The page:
Berman exits as Par divides
CEO Grey splits studio into 4 labels; chiefs report to himGail Berman stepped down Wednesday as the president of Paramount Pictures, the first step in chairman and CEO Brad Grey's restructuring of the studio into four distinct labels.
Co-president of production Allison Shearmur also will step down, effective immediately, Grey said.
Without a studio president, under the new Paramount structure each of Grey's motion picture group executives now reports directly to him.
The four labels are DreamWorks, headed by co-chairman Stacey Snider, who already reports to Grey; MTV Films/ Nickelodeon Movies, led by president Scott Aversano; Paramount Pictures, run by president of production Brad Weston; and Paramount Vantage, headed by president John Lesher.
DreamWorks will supply eight pictures a year for the studio. MTV/Nick and Paramount will deliver four each, while Lesher already has 10 modestly budgeted pictures scheduled for release in 2007.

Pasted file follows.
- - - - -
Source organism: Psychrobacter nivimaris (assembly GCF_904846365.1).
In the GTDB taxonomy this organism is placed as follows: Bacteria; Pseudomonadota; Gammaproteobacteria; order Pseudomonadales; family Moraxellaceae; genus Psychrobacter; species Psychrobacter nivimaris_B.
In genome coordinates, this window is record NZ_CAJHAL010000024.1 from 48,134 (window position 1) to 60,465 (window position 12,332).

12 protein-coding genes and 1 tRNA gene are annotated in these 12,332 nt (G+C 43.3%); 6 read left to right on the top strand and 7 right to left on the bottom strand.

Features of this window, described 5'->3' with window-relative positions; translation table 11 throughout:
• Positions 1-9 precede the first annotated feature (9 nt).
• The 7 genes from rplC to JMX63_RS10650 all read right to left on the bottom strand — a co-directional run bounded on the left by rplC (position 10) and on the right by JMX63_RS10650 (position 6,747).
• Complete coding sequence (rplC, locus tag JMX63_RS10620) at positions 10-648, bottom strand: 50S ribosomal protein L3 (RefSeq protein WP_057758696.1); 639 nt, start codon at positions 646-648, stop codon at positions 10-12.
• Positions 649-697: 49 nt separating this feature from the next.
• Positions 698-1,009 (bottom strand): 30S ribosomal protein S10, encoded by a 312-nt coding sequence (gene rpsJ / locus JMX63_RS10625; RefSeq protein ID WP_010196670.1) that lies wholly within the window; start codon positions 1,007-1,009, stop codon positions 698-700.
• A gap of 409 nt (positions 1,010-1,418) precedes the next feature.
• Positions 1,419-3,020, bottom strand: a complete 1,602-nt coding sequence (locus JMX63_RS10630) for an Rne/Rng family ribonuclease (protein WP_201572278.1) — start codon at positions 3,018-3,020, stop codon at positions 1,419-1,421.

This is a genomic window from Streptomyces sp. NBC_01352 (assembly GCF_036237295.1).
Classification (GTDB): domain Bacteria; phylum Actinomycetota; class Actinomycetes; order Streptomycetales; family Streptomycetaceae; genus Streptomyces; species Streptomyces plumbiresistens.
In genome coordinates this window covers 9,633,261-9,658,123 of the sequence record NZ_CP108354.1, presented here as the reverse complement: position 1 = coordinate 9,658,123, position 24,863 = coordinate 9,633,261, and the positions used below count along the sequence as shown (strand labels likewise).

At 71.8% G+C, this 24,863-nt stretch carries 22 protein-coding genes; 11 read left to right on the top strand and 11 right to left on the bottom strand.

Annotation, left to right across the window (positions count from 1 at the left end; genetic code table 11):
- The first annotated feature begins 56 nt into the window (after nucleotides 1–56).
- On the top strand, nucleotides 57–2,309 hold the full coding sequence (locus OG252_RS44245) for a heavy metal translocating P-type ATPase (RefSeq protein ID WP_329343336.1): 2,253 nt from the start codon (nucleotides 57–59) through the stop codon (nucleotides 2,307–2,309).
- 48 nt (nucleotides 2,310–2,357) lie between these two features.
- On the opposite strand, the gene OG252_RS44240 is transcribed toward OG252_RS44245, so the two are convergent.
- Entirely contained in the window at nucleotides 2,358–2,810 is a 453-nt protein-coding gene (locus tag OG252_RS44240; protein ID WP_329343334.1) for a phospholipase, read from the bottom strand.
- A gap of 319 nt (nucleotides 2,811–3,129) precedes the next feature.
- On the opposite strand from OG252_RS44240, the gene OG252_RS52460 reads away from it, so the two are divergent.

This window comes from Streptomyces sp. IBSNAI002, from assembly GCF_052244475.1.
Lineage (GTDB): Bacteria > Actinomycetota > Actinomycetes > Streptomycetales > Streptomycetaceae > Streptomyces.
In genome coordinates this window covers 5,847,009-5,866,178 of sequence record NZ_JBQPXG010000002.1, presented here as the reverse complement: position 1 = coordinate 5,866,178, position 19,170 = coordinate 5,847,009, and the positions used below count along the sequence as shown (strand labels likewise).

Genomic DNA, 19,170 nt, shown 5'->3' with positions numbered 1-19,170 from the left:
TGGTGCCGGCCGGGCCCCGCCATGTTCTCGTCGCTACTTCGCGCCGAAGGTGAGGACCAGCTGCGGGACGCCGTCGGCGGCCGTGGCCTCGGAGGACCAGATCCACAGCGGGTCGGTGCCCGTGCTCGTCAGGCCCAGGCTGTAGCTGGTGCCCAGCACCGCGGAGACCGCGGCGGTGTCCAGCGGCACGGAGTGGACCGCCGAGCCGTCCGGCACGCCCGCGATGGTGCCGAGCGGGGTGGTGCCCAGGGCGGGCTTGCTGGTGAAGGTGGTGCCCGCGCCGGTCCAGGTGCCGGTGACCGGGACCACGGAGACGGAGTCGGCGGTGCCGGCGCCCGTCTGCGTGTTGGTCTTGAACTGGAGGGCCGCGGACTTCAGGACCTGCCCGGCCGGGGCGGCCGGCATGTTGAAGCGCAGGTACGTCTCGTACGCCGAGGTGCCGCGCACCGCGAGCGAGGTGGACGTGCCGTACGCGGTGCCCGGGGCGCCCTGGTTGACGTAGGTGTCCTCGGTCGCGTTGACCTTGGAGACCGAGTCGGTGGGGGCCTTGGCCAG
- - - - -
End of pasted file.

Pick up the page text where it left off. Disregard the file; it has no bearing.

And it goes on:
In making the changes, Grey is hoping to clarify and reorganize a studio that many industry insiders found chaotic and internally fractious, with executives vying for position. Grey is simplifying things by awarding Weston sole responsibility for running production, a job he had shared with Shearmur.
"The new structure provides a real clarity to our system," Grey said in a telephone interview. "The label strategy not only allows us to target our development more effectively but to use the assets we've been building during the turnaround in the best way for the slate, the staff and the community we deal with every day."
With Berman and Shearmur's departures, a studio that had boasted many female executives during Sherry Lansing's tenure is now run by men. Grey replaced MTV Films' Julia Pfister with Aversano in August and Paramount Classics' Ruth Vitale with Lesher in November 2005.
Berman was the only female executive ever to hold the top posts at both a major film studio and television network. She was president of entertainment at the Fox Broadcasting Co. for five years, then joined Paramount in May 2005 at Grey's behest. With expertise primarily as a TV series producer and network programmer, Berman experienced a rocky transition as she moved into the motion picture arena.